The storyline was pretty formulaic (bad boy joins new school, falls for cute girl, gets kicked out of school then reinstated and happy ending ensues), but the dancing was awesome. As noted by Dan, several of the crumpers from Rize feature in the opening scene – even though the movie is technically meant to be about a style of dance battling called “stepping” there was definitely some crumping and hip-hop featuring strongly.
I learned some new moves today – the python hiss, the wolves under-the-chin arm-rest and the elbow slide (pictured), which seems to be like spirit fingers in that it has the power to win all competitions when pulled off at the pertinent moment. Must remember this move for my next urban dance match.
We followed the film with a dance class of our own – it didn’t quite match the testosterone level of the movie (semi-naked raging black men – bring it on!) but it made me feel better about the friand I ate for lunch.
Small country towns are always full of weirdos. If you find yourself in said situation, be mindful of the following:
The escaped swan will get the bad guy in the end if you don’t get him first.
Model villages with church spires are a lawsuit waiting to happen – but are also useful for impaling bad guys on.
The supermarket can be a war zone. Deal with employees throwing knives at you by creating a battering ram out of trolleys.
Putting on aviator sunglasses will lower your voice, change its tonal qualities and make you sound all bad-ass – save this for the worst case scenarios as once you lay the smack down on their country hick-asses, grannys with machine guns will come out of the woodwork.
If someone is stabbed in the throat with their own garden shears, it’s most likely NOT an accident.
There is always time to go to the pub for a pint or local store for a Cornetto, even if you’re an on-duty police officer. In fact, it’s probably a good idea as there’s nothing else to do other than sit at home and water your peace lily.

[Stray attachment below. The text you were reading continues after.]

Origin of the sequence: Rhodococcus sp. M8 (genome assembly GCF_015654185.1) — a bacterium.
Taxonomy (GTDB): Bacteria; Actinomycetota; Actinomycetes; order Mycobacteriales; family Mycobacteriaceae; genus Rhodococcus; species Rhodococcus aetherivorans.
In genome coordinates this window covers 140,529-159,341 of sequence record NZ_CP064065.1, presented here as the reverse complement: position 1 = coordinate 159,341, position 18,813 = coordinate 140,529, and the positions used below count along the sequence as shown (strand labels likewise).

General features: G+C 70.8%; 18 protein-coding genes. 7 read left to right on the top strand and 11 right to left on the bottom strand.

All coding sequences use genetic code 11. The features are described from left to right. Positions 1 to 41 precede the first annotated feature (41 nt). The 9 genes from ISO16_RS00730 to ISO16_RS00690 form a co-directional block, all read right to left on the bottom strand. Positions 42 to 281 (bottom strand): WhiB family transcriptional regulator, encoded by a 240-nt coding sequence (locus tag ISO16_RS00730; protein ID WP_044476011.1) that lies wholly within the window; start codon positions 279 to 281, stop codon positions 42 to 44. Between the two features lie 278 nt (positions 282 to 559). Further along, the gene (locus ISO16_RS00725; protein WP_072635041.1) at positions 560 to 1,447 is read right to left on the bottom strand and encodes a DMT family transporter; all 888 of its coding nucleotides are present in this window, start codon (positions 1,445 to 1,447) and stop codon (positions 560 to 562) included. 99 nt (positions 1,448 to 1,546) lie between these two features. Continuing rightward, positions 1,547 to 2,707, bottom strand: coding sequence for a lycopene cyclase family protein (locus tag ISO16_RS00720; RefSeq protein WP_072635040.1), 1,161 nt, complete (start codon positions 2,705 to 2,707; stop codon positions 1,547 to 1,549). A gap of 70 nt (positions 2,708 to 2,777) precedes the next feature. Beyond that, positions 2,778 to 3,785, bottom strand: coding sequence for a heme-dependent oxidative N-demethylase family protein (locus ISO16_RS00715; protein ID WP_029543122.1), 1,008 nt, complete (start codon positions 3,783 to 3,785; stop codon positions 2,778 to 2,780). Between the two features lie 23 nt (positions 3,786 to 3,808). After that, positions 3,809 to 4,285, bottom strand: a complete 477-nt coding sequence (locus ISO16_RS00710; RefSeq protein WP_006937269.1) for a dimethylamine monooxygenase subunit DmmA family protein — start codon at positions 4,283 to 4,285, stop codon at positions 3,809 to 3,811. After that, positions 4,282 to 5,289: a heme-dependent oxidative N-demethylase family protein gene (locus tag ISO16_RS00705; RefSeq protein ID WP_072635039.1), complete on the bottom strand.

Men in black robes meeting in the moonlight will always be up to no good. Beware of their scythes – they’re extra pointy.
Also: snaps to Shelley for complaining about the lack of air-con and getting us free movie tix.
I love books, so yes, a lot of posts will be about the awesome books I consume on a weekly basis.
This one is a great book by Kim Edwards. In 1964, a doctor gives away one of his twin children at birth when he realises the baby has Down’s syndrome. Telling his wife the baby died in childbirth, the doctor’s split-second decision is one he’ll regret every day and one that will ruin his marriage and relationship with his family.
The book follows the split lives of the family who take care of the baby and the doctor’s family who can’t break down the wall that divides them following the loss of the baby.
Heart-breaking, riveting, sensitive and delicately written. It kept me enthralled enough that I didn’t notice the hourly commute to work. Now that’s saying something.
I saw this movie over the weekend. If you think your life sucks you should check out this film about kids in the US who are lucky to survive each day in the school yard. It’s schmaltzy, but the kids diary entries are heart-wrenching. It certainly made me stop whining about my own useless crap for at least an hour (though it helped that I was throwing back some awesome Chinese takeout at the same time). Check it out: